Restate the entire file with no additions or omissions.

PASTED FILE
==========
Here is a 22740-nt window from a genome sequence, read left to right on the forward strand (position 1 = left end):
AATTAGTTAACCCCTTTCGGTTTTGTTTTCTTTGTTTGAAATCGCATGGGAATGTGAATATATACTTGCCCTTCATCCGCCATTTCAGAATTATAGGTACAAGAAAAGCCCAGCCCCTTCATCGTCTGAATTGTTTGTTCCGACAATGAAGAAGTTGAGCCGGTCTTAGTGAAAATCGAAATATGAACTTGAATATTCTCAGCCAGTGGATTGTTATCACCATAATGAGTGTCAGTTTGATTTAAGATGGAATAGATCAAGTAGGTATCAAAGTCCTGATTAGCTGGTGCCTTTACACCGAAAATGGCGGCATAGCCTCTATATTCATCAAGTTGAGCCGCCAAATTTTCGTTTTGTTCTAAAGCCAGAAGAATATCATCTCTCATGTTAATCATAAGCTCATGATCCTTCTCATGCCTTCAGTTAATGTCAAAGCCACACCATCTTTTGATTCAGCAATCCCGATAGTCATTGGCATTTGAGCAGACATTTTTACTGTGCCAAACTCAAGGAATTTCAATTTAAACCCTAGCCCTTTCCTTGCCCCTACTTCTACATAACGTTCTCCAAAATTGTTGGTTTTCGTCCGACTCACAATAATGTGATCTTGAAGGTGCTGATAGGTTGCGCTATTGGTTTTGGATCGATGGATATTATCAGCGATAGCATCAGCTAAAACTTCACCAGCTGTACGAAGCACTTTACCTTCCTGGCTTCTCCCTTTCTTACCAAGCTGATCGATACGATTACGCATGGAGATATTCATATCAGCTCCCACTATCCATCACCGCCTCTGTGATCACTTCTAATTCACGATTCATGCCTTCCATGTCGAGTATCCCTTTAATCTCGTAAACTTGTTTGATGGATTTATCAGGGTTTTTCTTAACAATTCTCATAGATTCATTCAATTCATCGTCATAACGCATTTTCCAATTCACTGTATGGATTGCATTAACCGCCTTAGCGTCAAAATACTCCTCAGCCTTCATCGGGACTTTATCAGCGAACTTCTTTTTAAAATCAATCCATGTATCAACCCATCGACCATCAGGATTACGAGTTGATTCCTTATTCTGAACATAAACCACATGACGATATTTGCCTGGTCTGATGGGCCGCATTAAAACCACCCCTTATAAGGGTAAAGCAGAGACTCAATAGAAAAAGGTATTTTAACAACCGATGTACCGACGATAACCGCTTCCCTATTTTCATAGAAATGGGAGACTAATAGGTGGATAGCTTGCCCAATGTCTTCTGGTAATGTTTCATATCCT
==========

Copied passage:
Here is a 22740-nt window from a genome sequence, read left to right on the forward strand (position 1 = left end):
AATTAGTTAACCCCTTTCGGTTTTGTTTTCTTTGTTTGAAATCGCATGGGAATGTGAATATATACTTGCCCTTCATCCGCCATTTCAGAATTATAGGTACAAGAAAAGCCCAGCCCCTTCATCGTCTGAATTGTTTGTTCCGACAATGAAGAAGTTGAGCCGGTCTTAGTGAAAATCGAAATATGAACTTGAATATTCTCAGCCAGTGGATTGTTATCACCATAATGAGTGTCAGTTTGATTTAAGATGGAATAGATCAAGTAGGTATCAAAGTCCTGATTAGCTGGTGCCTTTACACCGAAAATGGCGGCATAGCCTCTATATTCATCAAGTTGAGCCGCCAAATTTTCGTTTTGTTCTAAAGCCAGAAGAATATCATCTCTCATGTTAATCATAAGCTCATGATCCTTCTCATGCCTTCAGTTAATGTCAAAGCCACACCATCTTTTGATTCAGCAATCCCGATAGTCATTGGCATTTGAGCAGACATTTTTACTGTGCCAAACTCAAGGAATTTCAATTTAAACCCTAGCCCTTTCCTTGCCCCTACTTCTACATAACGTTCTCCAAAATTGTTGGTTTTCGTCCGACTCACAATAATGTGATCTTGAAGGTGCTGATAGGTTGCGCTATTGGTTTTGGATCGATGGATATTATCAGCGATAGCATCAGCTAAAACTTCACCAGCTGTACGAAGCACTTTACCTTCCTGGCTTCTCCCTTTCTTACCAAGCTGATCGATACGATTACGCATGGAGATATTCATATCAGCTCCCACTATCCATCACCGCCTCTGTGATCACTTCTAATTCACGATTCATGCCTTCCATGTCGAGTATCCCTTTAATCTCGTAAACTTGTTTGATGGATTTATCAGGGTTTTTCTTAACAATTCTCATAGATTCATTCAATTCATCGTCATAACGCATTTTCCAATTCACTGTATGGATTGCATTAACCGCCTTAGCGTCAAAATACTCCTCAGCCTTCATCGGGACTTTATCAGCGAACTTCTTTTTAAAATCAATCCATGTATCAACCCATCGACCATCAGGATTACGAGTTGATTCCTTATTCTGAACATAAACCACATGACGATATTTGCCTGGTCTGATGGGCCGCATTAAAACCACCCCTTATAAGGGTAAAGCAGAGACTCAATAGAAAAAGGTATTTTAACAACCGATGTACCGACGATAACCGCTTCCCTATTTTCATAGAAATGGGAGACTAATAGGTGGATAGCTTGCCCAATGTCTTCTGGTAATGTTTCATATCCT